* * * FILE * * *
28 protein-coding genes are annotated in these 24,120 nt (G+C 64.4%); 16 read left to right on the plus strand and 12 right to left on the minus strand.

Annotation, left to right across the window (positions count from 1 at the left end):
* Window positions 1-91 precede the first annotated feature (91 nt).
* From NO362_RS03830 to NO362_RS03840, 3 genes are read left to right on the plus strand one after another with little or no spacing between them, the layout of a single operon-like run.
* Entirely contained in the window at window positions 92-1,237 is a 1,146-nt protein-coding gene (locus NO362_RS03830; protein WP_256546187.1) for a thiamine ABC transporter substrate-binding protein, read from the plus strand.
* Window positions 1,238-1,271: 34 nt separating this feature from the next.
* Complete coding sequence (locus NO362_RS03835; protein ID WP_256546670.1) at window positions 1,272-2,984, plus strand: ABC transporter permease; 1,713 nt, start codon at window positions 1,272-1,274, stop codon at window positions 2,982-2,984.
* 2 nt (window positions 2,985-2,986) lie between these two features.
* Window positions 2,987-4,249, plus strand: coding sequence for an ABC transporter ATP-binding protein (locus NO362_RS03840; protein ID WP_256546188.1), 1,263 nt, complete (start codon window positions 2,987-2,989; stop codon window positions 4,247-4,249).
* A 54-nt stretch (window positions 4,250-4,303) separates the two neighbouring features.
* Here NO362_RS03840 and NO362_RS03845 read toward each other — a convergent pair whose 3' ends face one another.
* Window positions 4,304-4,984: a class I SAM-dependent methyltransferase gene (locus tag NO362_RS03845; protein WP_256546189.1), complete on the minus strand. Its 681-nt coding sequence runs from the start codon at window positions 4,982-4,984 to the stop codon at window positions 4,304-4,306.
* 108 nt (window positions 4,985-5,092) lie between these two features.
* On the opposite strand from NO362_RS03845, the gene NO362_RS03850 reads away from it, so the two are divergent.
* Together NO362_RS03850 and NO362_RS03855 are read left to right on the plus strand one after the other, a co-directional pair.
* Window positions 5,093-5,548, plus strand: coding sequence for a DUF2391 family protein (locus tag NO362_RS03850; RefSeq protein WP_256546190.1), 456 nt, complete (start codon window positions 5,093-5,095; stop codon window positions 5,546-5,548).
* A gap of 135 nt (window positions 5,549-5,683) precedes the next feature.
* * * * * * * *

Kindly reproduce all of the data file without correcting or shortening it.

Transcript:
28 protein-coding genes are annotated in these 24,120 nt (G+C 64.4%); 16 read left to right on the plus strand and 12 right to left on the minus strand.

Annotation, left to right across the window (positions count from 1 at the left end):
* Window positions 1-91 precede the first annotated feature (91 nt).
* From NO362_RS03830 to NO362_RS03840, 3 genes are read left to right on the plus strand one after another with little or no spacing between them, the layout of a single operon-like run.
* Entirely contained in the window at window positions 92-1,237 is a 1,146-nt protein-coding gene (locus NO362_RS03830; protein WP_256546187.1) for a thiamine ABC transporter substrate-binding protein, read from the plus strand.
* Window positions 1,238-1,271: 34 nt separating this feature from the next.
* Complete coding sequence (locus NO362_RS03835; protein ID WP_256546670.1) at window positions 1,272-2,984, plus strand: ABC transporter permease; 1,713 nt, start codon at window positions 1,272-1,274, stop codon at window positions 2,982-2,984.
* 2 nt (window positions 2,985-2,986) lie between these two features.
* Window positions 2,987-4,249, plus strand: coding sequence for an ABC transporter ATP-binding protein (locus NO362_RS03840; protein ID WP_256546188.1), 1,263 nt, complete (start codon window positions 2,987-2,989; stop codon window positions 4,247-4,249).
* A 54-nt stretch (window positions 4,250-4,303) separates the two neighbouring features.
* Here NO362_RS03840 and NO362_RS03845 read toward each other — a convergent pair whose 3' ends face one another.
* Window positions 4,304-4,984: a class I SAM-dependent methyltransferase gene (locus tag NO362_RS03845; protein WP_256546189.1), complete on the minus strand. Its 681-nt coding sequence runs from the start codon at window positions 4,982-4,984 to the stop codon at window positions 4,304-4,306.
* 108 nt (window positions 4,985-5,092) lie between these two features.
* On the opposite strand from NO362_RS03845, the gene NO362_RS03850 reads away from it, so the two are divergent.
* Together NO362_RS03850 and NO362_RS03855 are read left to right on the plus strand one after the other, a co-directional pair.
* Window positions 5,093-5,548, plus strand: coding sequence for a DUF2391 family protein (locus tag NO362_RS03850; RefSeq protein WP_256546190.1), 456 nt, complete (start codon window positions 5,093-5,095; stop codon window positions 5,546-5,548).
* A gap of 135 nt (window positions 5,549-5,683) precedes the next feature.